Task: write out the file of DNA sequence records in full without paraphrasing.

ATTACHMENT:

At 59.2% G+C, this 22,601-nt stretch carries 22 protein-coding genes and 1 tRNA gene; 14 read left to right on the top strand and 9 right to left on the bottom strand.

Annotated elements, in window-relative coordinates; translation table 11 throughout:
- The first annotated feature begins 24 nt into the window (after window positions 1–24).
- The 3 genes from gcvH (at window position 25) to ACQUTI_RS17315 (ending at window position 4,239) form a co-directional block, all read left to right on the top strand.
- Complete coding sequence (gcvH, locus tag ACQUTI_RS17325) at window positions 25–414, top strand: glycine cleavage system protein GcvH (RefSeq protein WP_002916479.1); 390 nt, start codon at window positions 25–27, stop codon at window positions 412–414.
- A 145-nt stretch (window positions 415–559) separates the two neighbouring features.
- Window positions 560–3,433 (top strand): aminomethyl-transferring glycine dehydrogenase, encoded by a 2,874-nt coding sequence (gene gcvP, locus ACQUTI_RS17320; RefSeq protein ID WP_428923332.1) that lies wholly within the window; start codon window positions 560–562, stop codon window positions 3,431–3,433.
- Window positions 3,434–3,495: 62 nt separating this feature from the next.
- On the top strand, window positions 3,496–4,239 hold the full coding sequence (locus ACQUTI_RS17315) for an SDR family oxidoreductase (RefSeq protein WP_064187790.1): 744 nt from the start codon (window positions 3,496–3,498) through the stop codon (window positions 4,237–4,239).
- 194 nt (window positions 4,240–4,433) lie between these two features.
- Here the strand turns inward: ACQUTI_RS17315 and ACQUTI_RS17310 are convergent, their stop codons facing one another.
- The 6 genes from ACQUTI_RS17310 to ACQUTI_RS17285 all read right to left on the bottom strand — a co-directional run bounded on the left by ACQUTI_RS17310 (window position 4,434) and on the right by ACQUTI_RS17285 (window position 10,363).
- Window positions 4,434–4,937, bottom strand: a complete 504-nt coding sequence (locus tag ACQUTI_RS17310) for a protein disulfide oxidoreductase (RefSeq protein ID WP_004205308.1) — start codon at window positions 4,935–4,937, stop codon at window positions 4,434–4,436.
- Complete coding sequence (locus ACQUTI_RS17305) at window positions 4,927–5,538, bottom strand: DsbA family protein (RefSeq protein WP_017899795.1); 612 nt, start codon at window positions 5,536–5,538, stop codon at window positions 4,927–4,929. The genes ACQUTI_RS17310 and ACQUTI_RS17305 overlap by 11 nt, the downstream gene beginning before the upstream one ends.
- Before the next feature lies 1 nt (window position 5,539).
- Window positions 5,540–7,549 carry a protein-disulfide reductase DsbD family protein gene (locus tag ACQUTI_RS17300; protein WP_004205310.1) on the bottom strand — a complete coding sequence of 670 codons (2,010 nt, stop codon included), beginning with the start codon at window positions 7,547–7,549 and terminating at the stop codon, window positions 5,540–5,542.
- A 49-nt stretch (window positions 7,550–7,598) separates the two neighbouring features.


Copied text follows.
At 59.2% G+C, this 22,601-nt stretch carries 22 protein-coding genes and 1 tRNA gene; 14 read left to right on the top strand and 9 right to left on the bottom strand.

Annotated elements, in window-relative coordinates; translation table 11 throughout:
- The first annotated feature begins 24 nt into the window (after window positions 1–24).
- The 3 genes from gcvH (at window position 25) to ACQUTI_RS17315 (ending at window position 4,239) form a co-directional block, all read left to right on the top strand.
- Complete coding sequence (gcvH, locus tag ACQUTI_RS17325) at window positions 25–414, top strand: glycine cleavage system protein GcvH (RefSeq protein WP_002916479.1); 390 nt, start codon at window positions 25–27, stop codon at window positions 412–414.
- A 145-nt stretch (window positions 415–559) separates the two neighbouring features.
- Window positions 560–3,433 (top strand): aminomethyl-transferring glycine dehydrogenase, encoded by a 2,874-nt coding sequence (gene gcvP, locus ACQUTI_RS17320; RefSeq protein ID WP_428923332.1) that lies wholly within the window; start codon window positions 560–562, stop codon window positions 3,431–3,433.
- Window positions 3,434–3,495: 62 nt separating this feature from the next.
- On the top strand, window positions 3,496–4,239 hold the full coding sequence (locus ACQUTI_RS17315) for an SDR family oxidoreductase (RefSeq protein WP_064187790.1): 744 nt from the start codon (window positions 3,496–3,498) through the stop codon (window positions 4,237–4,239).
- 194 nt (window positions 4,240–4,433) lie between these two features.
- Here the strand turns inward: ACQUTI_RS17315 and ACQUTI_RS17310 are convergent, their stop codons facing one another.
- The 6 genes from ACQUTI_RS17310 to ACQUTI_RS17285 all read right to left on the bottom strand — a co-directional run bounded on the left by ACQUTI_RS17310 (window position 4,434) and on the right by ACQUTI_RS17285 (window position 10,363).
- Window positions 4,434–4,937, bottom strand: a complete 504-nt coding sequence (locus tag ACQUTI_RS17310) for a protein disulfide oxidoreductase (RefSeq protein ID WP_004205308.1) — start codon at window positions 4,935–4,937, stop codon at window positions 4,434–4,436.
- Complete coding sequence (locus ACQUTI_RS17305) at window positions 4,927–5,538, bottom strand: DsbA family protein (RefSeq protein WP_017899795.1); 612 nt, start codon at window positions 5,536–5,538, stop codon at window positions 4,927–4,929. The genes ACQUTI_RS17310 and ACQUTI_RS17305 overlap by 11 nt, the downstream gene beginning before the upstream one ends.
- Before the next feature lies 1 nt (window position 5,539).
- Window positions 5,540–7,549 carry a protein-disulfide reductase DsbD family protein gene (locus tag ACQUTI_RS17300; protein WP_004205310.1) on the bottom strand — a complete coding sequence of 670 codons (2,010 nt, stop codon included), beginning with the start codon at window positions 7,547–7,549 and terminating at the stop codon, window positions 5,540–5,542.
- A 49-nt stretch (window positions 7,550–7,598) separates the two neighbouring features.